If you observe any form of upset on your skin such as burning or itching, then you probably shouldn’t go through with that particular solution.
Luckily, if one doesn’t work, another will.
- Use Cotton
There are a variety of ways to apply your removal agent to the stained skin but cotton stands above all due to its not being abrasive.
Washcloths and physical scrubs may just be too abrasive for your sensitive facial skin.
You should prepare multiple swabs of cotton just in case.
- Use The Product
Once you’ve dipped your swab of cotton into your removal agent, use it to clean out the stain in even motions, before letting the product you have applied remain for a time, breaking down the dye stain.
If you are using either Olive or Baby Oil, then you’d do best to leave it for about eight hours or even overnight while you sleep.
In that case, you should cover the area with bandages to make sure it doesn’t dirty everything around.
For any other product, five to ten minutes is a reasonable length of time for it to remain on your face.
- Rinse With Water
Water is the safest bet to work out the removal agent and the bleeding dye. Most particularly water that is lukewarm and as such is neither too hot nor too cold to irritate your skin pores.
Dip your cotton swabs in the water and clean out the stained area of your skin with gentle motions.
And if it isn’t good enough the first time:
- Repeat Again and Again
Rinse and repeat.
Sometimes, what you need is to repeat your use of a particular removal agent that might not have done the job thoroughly. At other times, the next thing to do is to switch to another method.
But if all else fails:
- Make A Salon Appointment
A pro salon is going to have certain unique products with which they can help you. Book an appointment right away if nothing else works.
Of course, when all is said and done, repeated washing is going to cleanse the skin over a stretch of time, for the most part.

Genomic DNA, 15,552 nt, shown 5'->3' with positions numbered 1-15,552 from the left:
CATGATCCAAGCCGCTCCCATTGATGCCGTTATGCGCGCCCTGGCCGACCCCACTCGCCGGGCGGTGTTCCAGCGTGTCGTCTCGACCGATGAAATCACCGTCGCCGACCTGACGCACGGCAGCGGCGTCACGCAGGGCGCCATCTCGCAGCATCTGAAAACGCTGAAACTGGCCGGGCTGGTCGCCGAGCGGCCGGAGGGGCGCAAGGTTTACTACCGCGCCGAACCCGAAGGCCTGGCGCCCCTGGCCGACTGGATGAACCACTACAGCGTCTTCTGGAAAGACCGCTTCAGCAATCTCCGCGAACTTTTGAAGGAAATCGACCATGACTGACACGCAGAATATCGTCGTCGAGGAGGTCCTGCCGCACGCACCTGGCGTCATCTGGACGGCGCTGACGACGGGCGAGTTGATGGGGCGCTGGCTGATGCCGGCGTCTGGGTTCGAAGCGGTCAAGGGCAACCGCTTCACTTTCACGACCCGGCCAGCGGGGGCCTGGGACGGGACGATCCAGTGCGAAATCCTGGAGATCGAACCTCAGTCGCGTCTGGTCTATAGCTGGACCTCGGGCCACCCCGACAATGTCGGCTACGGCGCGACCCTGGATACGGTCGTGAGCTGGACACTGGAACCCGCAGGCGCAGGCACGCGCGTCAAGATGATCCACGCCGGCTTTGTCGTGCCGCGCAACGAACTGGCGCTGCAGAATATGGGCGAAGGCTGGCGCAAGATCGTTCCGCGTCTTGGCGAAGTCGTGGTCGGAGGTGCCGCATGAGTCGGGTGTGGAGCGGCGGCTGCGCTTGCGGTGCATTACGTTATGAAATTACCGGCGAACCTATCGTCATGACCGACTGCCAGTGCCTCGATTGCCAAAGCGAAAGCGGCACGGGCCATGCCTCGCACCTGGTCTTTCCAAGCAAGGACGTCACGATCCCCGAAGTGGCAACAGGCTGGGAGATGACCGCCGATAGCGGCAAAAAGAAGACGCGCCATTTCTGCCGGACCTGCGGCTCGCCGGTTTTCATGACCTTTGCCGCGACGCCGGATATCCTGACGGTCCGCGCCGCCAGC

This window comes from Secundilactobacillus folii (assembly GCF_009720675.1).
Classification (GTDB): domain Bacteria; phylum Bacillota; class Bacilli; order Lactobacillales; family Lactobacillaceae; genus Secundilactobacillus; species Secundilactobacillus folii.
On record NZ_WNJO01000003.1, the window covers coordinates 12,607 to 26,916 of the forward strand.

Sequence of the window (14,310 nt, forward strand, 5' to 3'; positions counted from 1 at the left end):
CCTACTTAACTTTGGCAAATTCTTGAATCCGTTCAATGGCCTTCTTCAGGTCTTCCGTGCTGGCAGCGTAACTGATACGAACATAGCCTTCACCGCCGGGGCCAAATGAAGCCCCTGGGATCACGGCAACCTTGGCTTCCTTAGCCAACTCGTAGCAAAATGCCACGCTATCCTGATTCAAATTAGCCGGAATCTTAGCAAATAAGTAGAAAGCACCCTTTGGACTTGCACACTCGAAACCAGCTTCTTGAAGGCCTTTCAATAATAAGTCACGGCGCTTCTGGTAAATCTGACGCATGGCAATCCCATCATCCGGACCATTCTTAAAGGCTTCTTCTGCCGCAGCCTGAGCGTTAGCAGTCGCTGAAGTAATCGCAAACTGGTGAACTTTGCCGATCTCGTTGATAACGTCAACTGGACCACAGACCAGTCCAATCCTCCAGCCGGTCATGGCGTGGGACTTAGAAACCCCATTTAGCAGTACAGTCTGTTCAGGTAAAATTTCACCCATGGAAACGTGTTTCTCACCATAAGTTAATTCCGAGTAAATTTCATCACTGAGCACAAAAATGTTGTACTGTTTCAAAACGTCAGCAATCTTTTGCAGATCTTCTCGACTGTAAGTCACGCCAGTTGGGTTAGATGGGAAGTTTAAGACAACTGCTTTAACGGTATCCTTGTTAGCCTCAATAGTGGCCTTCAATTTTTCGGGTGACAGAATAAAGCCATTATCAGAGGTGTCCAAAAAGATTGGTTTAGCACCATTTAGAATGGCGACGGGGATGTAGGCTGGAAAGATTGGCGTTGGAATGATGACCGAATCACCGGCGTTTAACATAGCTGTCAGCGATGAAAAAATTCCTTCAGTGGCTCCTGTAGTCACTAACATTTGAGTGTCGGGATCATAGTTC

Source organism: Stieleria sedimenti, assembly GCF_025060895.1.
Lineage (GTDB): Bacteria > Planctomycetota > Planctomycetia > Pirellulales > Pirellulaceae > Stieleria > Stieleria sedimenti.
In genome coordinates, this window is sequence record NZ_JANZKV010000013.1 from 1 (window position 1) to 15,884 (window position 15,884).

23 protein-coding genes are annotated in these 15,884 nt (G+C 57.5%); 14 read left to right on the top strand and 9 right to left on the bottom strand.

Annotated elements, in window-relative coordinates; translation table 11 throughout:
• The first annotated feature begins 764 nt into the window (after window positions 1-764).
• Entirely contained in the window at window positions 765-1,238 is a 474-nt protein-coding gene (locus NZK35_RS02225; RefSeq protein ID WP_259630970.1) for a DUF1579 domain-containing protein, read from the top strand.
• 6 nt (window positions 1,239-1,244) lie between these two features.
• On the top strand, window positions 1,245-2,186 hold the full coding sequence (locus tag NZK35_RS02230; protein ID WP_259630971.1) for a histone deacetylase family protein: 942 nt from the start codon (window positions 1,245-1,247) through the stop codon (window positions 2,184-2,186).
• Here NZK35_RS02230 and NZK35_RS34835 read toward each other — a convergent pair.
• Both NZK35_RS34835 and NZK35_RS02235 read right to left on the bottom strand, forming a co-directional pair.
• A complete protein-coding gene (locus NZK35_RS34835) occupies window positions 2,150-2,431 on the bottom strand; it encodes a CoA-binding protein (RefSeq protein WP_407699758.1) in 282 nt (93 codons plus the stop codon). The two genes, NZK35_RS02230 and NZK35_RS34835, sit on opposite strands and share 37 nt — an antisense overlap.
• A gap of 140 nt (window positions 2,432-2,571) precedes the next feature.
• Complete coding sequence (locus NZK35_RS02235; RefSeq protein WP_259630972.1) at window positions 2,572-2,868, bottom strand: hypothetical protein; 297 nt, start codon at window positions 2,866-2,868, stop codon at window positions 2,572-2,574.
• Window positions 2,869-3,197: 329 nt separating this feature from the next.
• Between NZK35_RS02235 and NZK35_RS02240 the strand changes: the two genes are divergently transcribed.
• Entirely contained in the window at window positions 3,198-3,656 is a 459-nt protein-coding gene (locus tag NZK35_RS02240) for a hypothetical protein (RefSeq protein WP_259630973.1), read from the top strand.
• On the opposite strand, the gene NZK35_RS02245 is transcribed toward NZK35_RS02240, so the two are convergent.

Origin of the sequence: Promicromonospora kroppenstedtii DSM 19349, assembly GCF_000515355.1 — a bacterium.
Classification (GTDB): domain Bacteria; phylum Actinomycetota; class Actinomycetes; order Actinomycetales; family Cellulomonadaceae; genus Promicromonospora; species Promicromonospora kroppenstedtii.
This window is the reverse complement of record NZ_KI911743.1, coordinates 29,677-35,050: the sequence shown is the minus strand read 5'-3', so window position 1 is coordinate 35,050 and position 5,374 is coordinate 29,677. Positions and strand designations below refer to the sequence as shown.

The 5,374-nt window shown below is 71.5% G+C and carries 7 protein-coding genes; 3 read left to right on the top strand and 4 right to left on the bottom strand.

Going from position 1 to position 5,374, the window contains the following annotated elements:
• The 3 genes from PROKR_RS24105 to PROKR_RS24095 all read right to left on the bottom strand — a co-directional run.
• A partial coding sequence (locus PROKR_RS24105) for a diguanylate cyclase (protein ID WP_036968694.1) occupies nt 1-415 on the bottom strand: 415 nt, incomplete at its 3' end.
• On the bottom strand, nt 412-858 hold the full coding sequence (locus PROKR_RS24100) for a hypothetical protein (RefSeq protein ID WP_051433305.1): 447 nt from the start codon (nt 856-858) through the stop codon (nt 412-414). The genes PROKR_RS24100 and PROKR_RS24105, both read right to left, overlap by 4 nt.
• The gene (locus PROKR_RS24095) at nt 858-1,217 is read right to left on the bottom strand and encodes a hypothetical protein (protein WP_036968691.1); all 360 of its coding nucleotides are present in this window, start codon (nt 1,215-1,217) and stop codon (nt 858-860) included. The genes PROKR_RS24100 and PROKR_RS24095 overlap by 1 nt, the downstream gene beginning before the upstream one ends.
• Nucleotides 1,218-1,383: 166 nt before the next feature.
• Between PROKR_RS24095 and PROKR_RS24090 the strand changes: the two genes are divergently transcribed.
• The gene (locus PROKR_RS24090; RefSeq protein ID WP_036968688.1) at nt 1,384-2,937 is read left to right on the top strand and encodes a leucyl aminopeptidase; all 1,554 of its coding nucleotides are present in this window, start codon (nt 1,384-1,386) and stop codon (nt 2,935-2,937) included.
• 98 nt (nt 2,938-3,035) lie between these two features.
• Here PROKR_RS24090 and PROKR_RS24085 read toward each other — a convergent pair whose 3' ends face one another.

Expert Tips For Prevention
Prevention is better than cure, right?
Well, the same applies here where it is better to stop the dye from getting on your skin to start with.
Your dye stain may have led you to this article, but if you want to make sure you don’t end up with the same issues again:
- Apply A Moisturiser
When you are applying your beard dye, it’s almost impossible to keep it limited to just the beard.
Applying a moisturizing cream or petroleum jelly to a barrier around the beard will help to minimize leakage to your skin.
Wear Your Gloves; Use A Towel
Use a latex glove. Wear a towel around you to cover your neck and back
It’s really that simple.
Be Prepared For Staining
The best thing to do when dyeing your beard is to anticipate being stained.
As such, you should have your swabs prepared and your ordinary soap and water on hand. It shines when used against new stains like this.
- The Sooner, The Better
You should keep in mind that wiping off the dye stain on your skin is time-critical. Since dyes are intended to penetrate the outer layer of the hair to settle in, they are also capable of passing through the outer layer of your skin to leave you with a residue hue.
Cleaning the dye stain off as it occurs will help to keep it from settling in.
FAQs On Beard Dye Removal From Your Skin
Here are some questions about beard dye removal I’d like to settle in this article.
How Long Does Beard Dye Last On Skin?
Not very long.
Your skin cells shed and regenerate very often, replaced by newer, fresher skin cells that haven’t been pigmented like the current skin.
In about one to two weeks, the skin should restore itself.
Does Vaseline Remove Hair Dye From Skin?
How Do You Remove Hair Dye Stains From Skin?
Hair dye differs from beard dye but not by much. As such: All the methods I have highlighted here also work for removing hair dye stains on you.
Dyeing a beard is a great fashion choice for men. But the application process is not a smooth one and there are often unwanted side effects.
Luckily for you, if you follow these tips when coloring your beard next time, you should have no problem at all.
See Also: WHY IS MY BEARD CHANGING COLORS?